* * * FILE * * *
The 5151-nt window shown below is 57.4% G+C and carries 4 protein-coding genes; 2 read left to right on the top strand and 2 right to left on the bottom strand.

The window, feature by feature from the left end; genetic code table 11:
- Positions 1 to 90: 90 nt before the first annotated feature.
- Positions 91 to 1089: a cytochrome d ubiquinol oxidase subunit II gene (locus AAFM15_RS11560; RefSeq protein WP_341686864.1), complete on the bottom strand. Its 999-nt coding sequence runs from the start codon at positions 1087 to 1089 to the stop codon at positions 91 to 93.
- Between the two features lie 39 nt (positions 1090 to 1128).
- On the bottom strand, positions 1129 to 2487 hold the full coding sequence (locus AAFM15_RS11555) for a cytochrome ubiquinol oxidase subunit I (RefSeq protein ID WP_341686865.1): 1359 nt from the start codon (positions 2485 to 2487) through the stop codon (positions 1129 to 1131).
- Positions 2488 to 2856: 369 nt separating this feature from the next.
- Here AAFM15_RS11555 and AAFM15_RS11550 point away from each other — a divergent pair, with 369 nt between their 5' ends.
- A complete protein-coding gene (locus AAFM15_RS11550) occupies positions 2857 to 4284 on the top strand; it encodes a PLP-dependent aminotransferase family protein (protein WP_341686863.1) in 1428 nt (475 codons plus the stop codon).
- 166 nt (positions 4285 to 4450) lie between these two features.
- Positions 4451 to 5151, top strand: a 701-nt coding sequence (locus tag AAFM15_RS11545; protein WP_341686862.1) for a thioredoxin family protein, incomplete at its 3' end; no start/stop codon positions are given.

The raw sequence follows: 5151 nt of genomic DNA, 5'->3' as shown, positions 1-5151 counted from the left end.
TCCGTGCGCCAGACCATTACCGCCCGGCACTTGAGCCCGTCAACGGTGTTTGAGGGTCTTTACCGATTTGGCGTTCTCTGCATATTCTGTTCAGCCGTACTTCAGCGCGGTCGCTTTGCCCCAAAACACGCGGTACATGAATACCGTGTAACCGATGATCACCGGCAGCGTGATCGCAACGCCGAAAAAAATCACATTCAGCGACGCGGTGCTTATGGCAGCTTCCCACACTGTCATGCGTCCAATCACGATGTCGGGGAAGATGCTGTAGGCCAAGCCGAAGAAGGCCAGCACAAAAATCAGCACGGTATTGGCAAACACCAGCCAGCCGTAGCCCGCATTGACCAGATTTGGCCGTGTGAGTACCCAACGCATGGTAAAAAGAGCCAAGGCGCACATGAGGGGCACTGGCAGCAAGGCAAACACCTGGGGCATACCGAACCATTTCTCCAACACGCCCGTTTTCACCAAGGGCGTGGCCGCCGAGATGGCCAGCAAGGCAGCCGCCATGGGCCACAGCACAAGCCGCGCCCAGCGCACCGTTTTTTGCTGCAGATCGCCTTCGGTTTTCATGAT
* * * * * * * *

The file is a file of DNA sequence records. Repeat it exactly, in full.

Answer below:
The 5151-nt window shown below is 57.4% G+C and carries 4 protein-coding genes; 2 read left to right on the top strand and 2 right to left on the bottom strand.

The window, feature by feature from the left end; genetic code table 11:
- Positions 1 to 90: 90 nt before the first annotated feature.
- Positions 91 to 1089: a cytochrome d ubiquinol oxidase subunit II gene (locus AAFM15_RS11560; RefSeq protein WP_341686864.1), complete on the bottom strand. Its 999-nt coding sequence runs from the start codon at positions 1087 to 1089 to the stop codon at positions 91 to 93.
- Between the two features lie 39 nt (positions 1090 to 1128).
- On the bottom strand, positions 1129 to 2487 hold the full coding sequence (locus AAFM15_RS11555) for a cytochrome ubiquinol oxidase subunit I (RefSeq protein ID WP_341686865.1): 1359 nt from the start codon (positions 2485 to 2487) through the stop codon (positions 1129 to 1131).
- Positions 2488 to 2856: 369 nt separating this feature from the next.
- Here AAFM15_RS11555 and AAFM15_RS11550 point away from each other — a divergent pair, with 369 nt between their 5' ends.
- A complete protein-coding gene (locus AAFM15_RS11550) occupies positions 2857 to 4284 on the top strand; it encodes a PLP-dependent aminotransferase family protein (protein WP_341686863.1) in 1428 nt (475 codons plus the stop codon).
- 166 nt (positions 4285 to 4450) lie between these two features.
- Positions 4451 to 5151, top strand: a 701-nt coding sequence (locus tag AAFM15_RS11545; protein WP_341686862.1) for a thioredoxin family protein, incomplete at its 3' end; no start/stop codon positions are given.

The raw sequence follows: 5151 nt of genomic DNA, 5'->3' as shown, positions 1-5151 counted from the left end.
TCCGTGCGCCAGACCATTACCGCCCGGCACTTGAGCCCGTCAACGGTGTTTGAGGGTCTTTACCGATTTGGCGTTCTCTGCATATTCTGTTCAGCCGTACTTCAGCGCGGTCGCTTTGCCCCAAAACACGCGGTACATGAATACCGTGTAACCGATGATCACCGGCAGCGTGATCGCAACGCCGAAAAAAATCACATTCAGCGACGCGGTGCTTATGGCAGCTTCCCACACTGTCATGCGTCCAATCACGATGTCGGGGAAGATGCTGTAGGCCAAGCCGAAGAAGGCCAGCACAAAAATCAGCACGGTATTGGCAAACACCAGCCAGCCGTAGCCCGCATTGACCAGATTTGGCCGTGTGAGTACCCAACGCATGGTAAAAAGAGCCAAGGCGCACATGAGGGGCACTGGCAGCAAGGCAAACACCTGGGGCATACCGAACCATTTCTCCAACACGCCCGTTTTCACCAAGGGCGTGGCCGCCGAGATGGCCAGCAAGGCAGCCGCCATGGGCCACAGCACAAGCCGCGCCCAGCGCACCGTTTTTTGCTGCAGATCGCCTTCGGTTTTCATGAT